Some of the responses we are already working on with clients include quantifying the potential impact of the changes, considering selling or refinancing assets, and creating new structures.

For more information or to discuss your situation, please contact our private clients team:


This information is general advice only and neither purports, nor is intended to be advice on any particular matter.
No responsibility can be accepted for those who act on the contents of this publication without first contacting us and obtaining specific advice.
Liability limited by a scheme approved under Professional Standards Legislation.

Foreign subsidiaries could be Australian tax residents under new ATO ruling

Companies have until 30 June 2019 to review operations

Foreign incorporated companies could be classed as Australian tax residents under a new ATO ruling, unless they change their governance arrangements by 30 June 2019.

The ATO’s ruling overturns the established position on how to determine where a company’s central management and control is located. Australian-based groups with foreign subsidiaries and those investing through foreign incorporated companies should assess their corporate structures immediately if they want to continue as non- tax residents.

From a board’s eye view to a more holistic approach

Central management and control has traditionally been held to reside in a company’s board of directors. This meant that if the board met outside of Australia, the company was treated as non-resident for tax purposes.

That position changed in early 2017 when the ATO withdrew an earlier decision on the matter (TR 2004/15) and updated its view in a draft ruling (TR 2017/2D).

The ATO changed its position in light of the High Court of Australia decision in Bywater. In that case, the High Court ruled that central management and control didn’t necessarily reside in a company’s board if that board abrogated its decision-making authority to another party and merely rubber-stamped its decisions without considering whether they were in the company’s best interests.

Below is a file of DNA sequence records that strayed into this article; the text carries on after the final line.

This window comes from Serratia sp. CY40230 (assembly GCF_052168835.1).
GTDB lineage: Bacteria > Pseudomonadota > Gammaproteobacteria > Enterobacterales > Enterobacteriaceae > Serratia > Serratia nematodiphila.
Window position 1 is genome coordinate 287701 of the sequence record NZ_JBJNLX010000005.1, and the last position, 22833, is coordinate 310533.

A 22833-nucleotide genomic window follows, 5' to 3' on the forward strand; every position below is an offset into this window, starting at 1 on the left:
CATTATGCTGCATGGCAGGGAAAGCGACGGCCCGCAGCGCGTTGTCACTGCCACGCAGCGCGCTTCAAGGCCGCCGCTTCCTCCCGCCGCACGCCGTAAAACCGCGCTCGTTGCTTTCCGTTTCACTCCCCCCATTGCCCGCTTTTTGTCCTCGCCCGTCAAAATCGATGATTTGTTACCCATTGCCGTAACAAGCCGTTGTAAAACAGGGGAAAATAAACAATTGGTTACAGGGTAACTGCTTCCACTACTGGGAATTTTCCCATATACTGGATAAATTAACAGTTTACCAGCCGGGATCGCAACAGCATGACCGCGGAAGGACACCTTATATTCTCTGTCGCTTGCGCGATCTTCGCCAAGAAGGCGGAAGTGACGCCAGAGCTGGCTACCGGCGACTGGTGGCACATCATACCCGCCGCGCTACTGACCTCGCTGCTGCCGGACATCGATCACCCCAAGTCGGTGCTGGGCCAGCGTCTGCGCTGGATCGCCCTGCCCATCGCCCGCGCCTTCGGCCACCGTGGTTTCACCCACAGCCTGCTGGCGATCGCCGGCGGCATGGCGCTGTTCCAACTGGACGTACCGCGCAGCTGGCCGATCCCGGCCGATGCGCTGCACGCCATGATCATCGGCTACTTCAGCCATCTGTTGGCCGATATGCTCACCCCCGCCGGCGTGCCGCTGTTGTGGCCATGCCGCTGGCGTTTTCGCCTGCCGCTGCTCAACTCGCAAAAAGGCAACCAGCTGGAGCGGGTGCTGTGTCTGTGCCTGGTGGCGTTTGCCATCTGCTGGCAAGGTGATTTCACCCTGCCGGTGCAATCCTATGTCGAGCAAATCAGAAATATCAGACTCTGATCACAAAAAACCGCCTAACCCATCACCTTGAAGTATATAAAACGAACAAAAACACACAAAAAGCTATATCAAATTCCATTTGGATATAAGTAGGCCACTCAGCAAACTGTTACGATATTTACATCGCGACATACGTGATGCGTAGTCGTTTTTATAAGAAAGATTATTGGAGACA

Central management and control key to tax status

The ATO confirmed its draft ruling recently in TR 2018/5 Income Tax: central management and control test of residency.

Its new position is that central management and control is more closely linked to where decisions are really made, rather than where the board meets. In particular, it has ruled:

  1. If a company’s central management and control is located in Australia, it will be considered to be conducting business in Australia and will be an Australian tax resident.
  2. A company doesn’t have to trade or invest in Australia to be considered an Australian tax resident. By basing its central management and control in Australia, it will be held to be conducting business here.
  3. Determining where a company’s central management and control is located is a matter of assessing where high-level decisions are made. High-level decisions include determining the direction of the company, as well as its policies and the types of transaction it will enter. They don’t include overseeing the company’s day-to-day operations.

Factors relevant to central management and control

When determining where a company exercises its high-level decision-making capacity – and therefore where central management and control reside – the ATO says it will now consider:

  • Where the people exercising central management and control make their decisions;
  • Where the company’s governing body meets;
  • Where the company declares and pays dividends;
  • Whether the nature of the business dictates where control and management decisions are made; and
  • Where the minutes or other documents recording high-level decisions are made.

Carrying less weight, but also relevant is:

  • Where the people controlling and directing the company’s operations live;
  • The location of the company’s books, register of shareholders and registered office;
  • Where the company holds shareholder meetings; and
  • Where shareholders live.

The impact of the ATO’s revised position